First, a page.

Generic Ownership: a Practical Approach to Ownership and Confinement in Object-Oriented Programming Languages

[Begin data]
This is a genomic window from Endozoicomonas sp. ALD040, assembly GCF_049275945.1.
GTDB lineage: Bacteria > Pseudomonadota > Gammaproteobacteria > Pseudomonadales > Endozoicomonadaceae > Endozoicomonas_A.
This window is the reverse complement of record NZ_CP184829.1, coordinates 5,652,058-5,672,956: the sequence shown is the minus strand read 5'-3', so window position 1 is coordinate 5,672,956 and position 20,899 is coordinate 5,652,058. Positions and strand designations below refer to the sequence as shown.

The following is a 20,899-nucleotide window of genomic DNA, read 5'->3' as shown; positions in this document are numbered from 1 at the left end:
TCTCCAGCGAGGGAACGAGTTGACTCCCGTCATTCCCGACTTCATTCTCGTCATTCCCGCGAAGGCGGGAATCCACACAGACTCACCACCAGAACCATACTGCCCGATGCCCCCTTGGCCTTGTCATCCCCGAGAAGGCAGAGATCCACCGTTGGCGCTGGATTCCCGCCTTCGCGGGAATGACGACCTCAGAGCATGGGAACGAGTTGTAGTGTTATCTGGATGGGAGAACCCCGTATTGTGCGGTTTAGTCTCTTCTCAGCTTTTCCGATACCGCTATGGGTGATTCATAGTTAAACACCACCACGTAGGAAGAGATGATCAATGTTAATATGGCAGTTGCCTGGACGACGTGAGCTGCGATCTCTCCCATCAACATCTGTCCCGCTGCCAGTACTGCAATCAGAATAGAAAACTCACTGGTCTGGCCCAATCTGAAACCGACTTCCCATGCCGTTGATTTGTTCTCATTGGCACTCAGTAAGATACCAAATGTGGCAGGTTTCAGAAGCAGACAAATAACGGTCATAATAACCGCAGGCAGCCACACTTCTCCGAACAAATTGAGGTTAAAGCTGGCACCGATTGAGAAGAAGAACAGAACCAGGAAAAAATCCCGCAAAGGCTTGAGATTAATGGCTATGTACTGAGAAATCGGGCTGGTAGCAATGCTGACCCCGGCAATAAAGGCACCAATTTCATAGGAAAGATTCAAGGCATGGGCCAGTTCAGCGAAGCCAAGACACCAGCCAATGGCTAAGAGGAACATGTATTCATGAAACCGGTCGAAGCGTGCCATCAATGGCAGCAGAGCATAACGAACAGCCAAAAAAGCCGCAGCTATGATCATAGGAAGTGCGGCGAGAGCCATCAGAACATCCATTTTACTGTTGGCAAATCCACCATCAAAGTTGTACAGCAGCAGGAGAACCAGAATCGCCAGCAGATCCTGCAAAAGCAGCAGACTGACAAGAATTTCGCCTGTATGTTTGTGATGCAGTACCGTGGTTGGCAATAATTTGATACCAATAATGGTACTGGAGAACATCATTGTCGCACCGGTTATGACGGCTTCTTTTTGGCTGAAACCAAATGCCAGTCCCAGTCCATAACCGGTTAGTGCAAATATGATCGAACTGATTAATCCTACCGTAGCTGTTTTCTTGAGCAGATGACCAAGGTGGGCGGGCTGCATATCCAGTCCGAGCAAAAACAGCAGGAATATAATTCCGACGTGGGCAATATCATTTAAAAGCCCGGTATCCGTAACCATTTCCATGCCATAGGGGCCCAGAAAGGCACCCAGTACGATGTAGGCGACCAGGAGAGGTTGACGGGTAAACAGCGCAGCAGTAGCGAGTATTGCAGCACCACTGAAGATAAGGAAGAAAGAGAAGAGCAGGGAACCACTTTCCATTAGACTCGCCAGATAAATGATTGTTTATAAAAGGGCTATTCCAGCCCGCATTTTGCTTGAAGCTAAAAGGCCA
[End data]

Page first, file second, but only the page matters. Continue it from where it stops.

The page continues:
Modern object-oriented programming languages support many techniques that simplify the work of a programmer. Among them is generic types: the ability to create generic descriptions of algorithms and object structures that will be automatically specialised by supplying the type information when they are used. At the same time, object-oriented technologies still suffer from aliasing: the case of many objects in a program's memory referring to the same object via different references. Ownership types enforce encapsulation in object-oriented programs by ensuring that objects cannot be referred to from the outside of the object(s) that own them. Existing ownership programming languages either do not support generic types or attempt to add them on top of ownership restrictions. The goal of this work is to bring object ownership into mainstream object-oriented programming languages. This thesis presents Generic Ownership which provides perobject ownership on top of a generic imperative language. Surprisingly, the resulting system not only provides ownership guarantees comparable to the established systems, but also requires few additional language mechanisms to achieve them due to full reuse of generic types. In this thesis I formalise the core of Generic Ownership, highlighting that the restriction of this calls, owner preservation over subtyping, and appropriate owner nesting are the only necessary requirements for ownership. I describe two formalisms: (1) a simple formalism, capturing confinement in a functional setting, and (2) a complete formalism, providing a way for Generic Ownership to support both deep and shallow variations of ownership types. I support the formal work by describing how the Ownership Generic Java (OGJ) language is implemented as a minimal extension to Java 5. OGJ is the first publicly available language implementation that supports ownership, confinement, and generic types at the same time. I demonstrate OGJ in practice: show how to use OGJ to write programs and provide insights into the implementations of Generic Ownership.